Light source and how much for quail?

Discussion in 'Quail' started by BigRedRoo, Dec 12, 2013.

  1. BigRedRoo

    BigRedRoo Out Of The Brooder

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    Nov 6, 2013
    Ontario, Canada
    Ok so Im prity new to quail; have done allot of reaserch but cannot find the affects of too much light in the quail hutch. Now my problem is this, its -15*c today as the high and last night was the same so the heat lights have been on for 24hrs and will probably need to stay on 24hrs a day for the rest of the winter, so they dont freeze to death. My worry is that like chickens too much light stiumlation can cause ill effects on overall health. (this is not my opinon it has scientific warnt so please dont overload the forum with chicken light knowledge. this is a question for quail) the lights are 125watt heat lamp X2 at either end of the 6ft hutch. I have put brush debris along the back to give entertainment and to allow escaping from pekish hens, so thier is dark corners to hide from the light. Just want healthy happy live stock is all any thoughts?
    Even opions on the subject would be nice but please if it is an opion not a fact you state it as such, I hate the banter about non sense that goes on.
     
  2. dc3085

    dc3085 Chillin' With My Peeps

    Same as chickens more or less. Can cause health problems but definitely shortens the life cycle of the birds by quite a bit. A good alternative would be to to run one light 14-16 hours a day and then at night run a ceramic heating element in the other heat lamp (looks like a light bulb but just puts out heat no light).
     
  3. TwoCrows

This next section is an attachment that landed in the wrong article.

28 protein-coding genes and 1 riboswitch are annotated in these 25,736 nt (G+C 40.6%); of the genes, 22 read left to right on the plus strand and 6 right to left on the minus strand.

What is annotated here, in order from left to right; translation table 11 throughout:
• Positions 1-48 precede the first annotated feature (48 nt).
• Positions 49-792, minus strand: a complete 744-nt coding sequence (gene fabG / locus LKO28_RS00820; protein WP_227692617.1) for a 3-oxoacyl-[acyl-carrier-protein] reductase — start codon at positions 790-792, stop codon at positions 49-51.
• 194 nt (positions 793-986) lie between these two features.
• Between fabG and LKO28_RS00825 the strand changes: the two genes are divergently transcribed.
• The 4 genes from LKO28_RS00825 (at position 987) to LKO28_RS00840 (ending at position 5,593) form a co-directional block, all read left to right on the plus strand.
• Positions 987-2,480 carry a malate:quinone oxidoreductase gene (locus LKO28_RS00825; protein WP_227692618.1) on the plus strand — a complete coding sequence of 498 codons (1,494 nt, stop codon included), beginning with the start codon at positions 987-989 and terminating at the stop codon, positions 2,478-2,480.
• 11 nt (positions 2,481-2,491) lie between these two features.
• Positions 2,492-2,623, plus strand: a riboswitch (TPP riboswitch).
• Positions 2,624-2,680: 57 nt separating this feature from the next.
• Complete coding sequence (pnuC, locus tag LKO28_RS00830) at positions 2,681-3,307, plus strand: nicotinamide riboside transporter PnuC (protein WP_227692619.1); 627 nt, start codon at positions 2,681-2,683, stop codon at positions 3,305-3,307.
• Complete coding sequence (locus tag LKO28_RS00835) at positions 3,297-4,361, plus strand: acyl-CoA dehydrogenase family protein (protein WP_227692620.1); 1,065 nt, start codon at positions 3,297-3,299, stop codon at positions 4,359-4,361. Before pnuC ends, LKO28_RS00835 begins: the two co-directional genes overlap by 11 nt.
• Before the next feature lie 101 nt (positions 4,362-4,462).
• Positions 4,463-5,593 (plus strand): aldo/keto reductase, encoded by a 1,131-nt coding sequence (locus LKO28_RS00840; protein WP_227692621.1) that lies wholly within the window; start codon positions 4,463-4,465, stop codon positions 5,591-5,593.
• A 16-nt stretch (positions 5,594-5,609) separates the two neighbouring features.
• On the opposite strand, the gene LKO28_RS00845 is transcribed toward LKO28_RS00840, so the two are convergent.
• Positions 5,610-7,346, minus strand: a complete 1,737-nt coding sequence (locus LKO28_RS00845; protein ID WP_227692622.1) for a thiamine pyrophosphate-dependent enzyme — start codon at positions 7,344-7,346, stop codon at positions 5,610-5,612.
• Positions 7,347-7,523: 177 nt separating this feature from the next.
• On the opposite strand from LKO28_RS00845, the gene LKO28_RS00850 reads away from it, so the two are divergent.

TwoCrows Show me the way old friend... Staff Member

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    Minus 5 degrees C is about 5 degrees F. This being said, quail can handle temps lower than this and survive as long as they are not young, old or sick. It seems cold to you, and yes it is. I am sure they don't like this temp, but they can survive without heat.

    So you might consider only using the lights when it gets to minus 25 C or more. I don't turn on heat for my birds until around this temp of -25C.

    Now all this being said, if you feel that you must use heat lamps, use infra-red lamps. Infra-red does not disturb sleeping patterns. Yes, the birds bodies know that there is light and it may stimulate laying, but it still allows them to sleep thru the night. It is a healing light and stimulates circulation, it is deeply penetrating and does all sorts of other things to the body for health. Infra-red is used in Europe in sauna's for arthritis patients. It is a wonderful light. And it will not over stimulate the birds. It actually has the opposite effect. Just as you raise babies in the brooders with a red lamp for 6 weeks, you can use this infra-red on your adults for extended periods if you need to.

    Make sure the bulb is infra-red. Not just any red bulb will do.

    Good luck and stay warm!
     
  4. TwoCrows

    TwoCrows Show me the way old friend... Staff Member

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    And now that I am thinking about it, you might try ceramic lighting. It is used in reptile environments. I bought a ceramic bulb last year, but I have never used it. They emit no light at all. Just a ceramic bulb that heats up and the light dome distributes the heat. Mine is a 75 watt. I did plug it in once to see how it worked, and it did let out heat. But for my set ups, I really need higher wattage bulbs.

    Anyway, if you are concerned about any light, you might do some research here on line into 150 or more wattage ceramic bulbs. You will need a brooder dome with a ceramic element to use with these bulbs. :)
     

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